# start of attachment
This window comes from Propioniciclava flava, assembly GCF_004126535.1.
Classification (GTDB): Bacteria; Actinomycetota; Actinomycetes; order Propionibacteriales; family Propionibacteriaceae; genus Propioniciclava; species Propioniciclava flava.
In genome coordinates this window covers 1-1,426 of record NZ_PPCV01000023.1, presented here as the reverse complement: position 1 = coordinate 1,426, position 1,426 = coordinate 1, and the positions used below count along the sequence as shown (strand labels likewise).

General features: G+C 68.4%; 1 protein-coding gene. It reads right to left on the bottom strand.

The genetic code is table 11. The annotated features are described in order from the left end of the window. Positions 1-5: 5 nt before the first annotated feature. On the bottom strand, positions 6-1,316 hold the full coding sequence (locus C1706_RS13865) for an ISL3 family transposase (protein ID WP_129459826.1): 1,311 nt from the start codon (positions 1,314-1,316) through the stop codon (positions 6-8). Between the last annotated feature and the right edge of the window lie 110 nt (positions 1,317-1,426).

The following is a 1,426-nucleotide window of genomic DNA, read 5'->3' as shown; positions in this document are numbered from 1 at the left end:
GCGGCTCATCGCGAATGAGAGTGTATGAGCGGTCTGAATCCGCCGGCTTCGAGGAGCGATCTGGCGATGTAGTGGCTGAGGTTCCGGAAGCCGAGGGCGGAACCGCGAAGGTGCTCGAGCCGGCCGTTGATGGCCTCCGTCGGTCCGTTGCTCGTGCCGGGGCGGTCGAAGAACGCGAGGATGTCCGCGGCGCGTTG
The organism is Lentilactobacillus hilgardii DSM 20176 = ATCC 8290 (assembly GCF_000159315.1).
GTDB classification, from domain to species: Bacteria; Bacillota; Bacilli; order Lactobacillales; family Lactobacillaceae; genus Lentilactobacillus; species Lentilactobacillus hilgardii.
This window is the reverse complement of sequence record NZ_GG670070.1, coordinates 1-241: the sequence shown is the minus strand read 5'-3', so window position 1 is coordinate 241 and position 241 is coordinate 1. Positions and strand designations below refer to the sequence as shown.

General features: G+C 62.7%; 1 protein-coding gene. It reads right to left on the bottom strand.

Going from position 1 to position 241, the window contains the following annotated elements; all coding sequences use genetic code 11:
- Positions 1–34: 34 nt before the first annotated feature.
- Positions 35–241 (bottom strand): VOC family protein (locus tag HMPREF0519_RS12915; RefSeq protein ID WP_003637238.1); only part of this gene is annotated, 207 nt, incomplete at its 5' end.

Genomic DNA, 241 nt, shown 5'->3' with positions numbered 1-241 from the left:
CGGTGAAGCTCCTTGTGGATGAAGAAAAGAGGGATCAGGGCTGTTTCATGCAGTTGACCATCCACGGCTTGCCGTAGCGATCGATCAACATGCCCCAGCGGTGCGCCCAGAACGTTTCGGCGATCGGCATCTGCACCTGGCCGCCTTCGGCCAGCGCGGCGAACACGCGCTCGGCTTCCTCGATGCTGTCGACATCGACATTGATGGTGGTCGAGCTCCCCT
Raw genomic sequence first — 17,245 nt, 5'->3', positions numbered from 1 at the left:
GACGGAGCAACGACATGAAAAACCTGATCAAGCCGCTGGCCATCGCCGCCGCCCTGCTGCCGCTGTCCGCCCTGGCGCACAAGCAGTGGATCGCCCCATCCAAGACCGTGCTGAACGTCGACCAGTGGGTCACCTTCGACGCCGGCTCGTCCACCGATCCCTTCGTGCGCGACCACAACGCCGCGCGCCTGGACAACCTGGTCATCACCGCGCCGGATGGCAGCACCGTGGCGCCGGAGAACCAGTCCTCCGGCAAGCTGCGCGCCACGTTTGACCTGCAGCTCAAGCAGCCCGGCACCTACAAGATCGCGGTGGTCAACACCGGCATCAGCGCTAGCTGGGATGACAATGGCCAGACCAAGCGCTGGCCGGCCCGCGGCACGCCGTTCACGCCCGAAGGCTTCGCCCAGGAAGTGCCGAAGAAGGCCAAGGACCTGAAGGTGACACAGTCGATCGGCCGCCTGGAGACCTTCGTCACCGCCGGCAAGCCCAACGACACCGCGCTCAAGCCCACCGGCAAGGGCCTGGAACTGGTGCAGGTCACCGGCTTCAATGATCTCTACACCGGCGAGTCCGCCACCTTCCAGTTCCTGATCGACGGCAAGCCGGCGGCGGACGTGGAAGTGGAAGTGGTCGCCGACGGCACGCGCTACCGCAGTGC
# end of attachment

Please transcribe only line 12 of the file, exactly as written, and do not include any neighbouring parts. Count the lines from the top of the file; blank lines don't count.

Going from position 1 to position 241, the window contains the following annotated elements; all coding sequences use genetic code 11: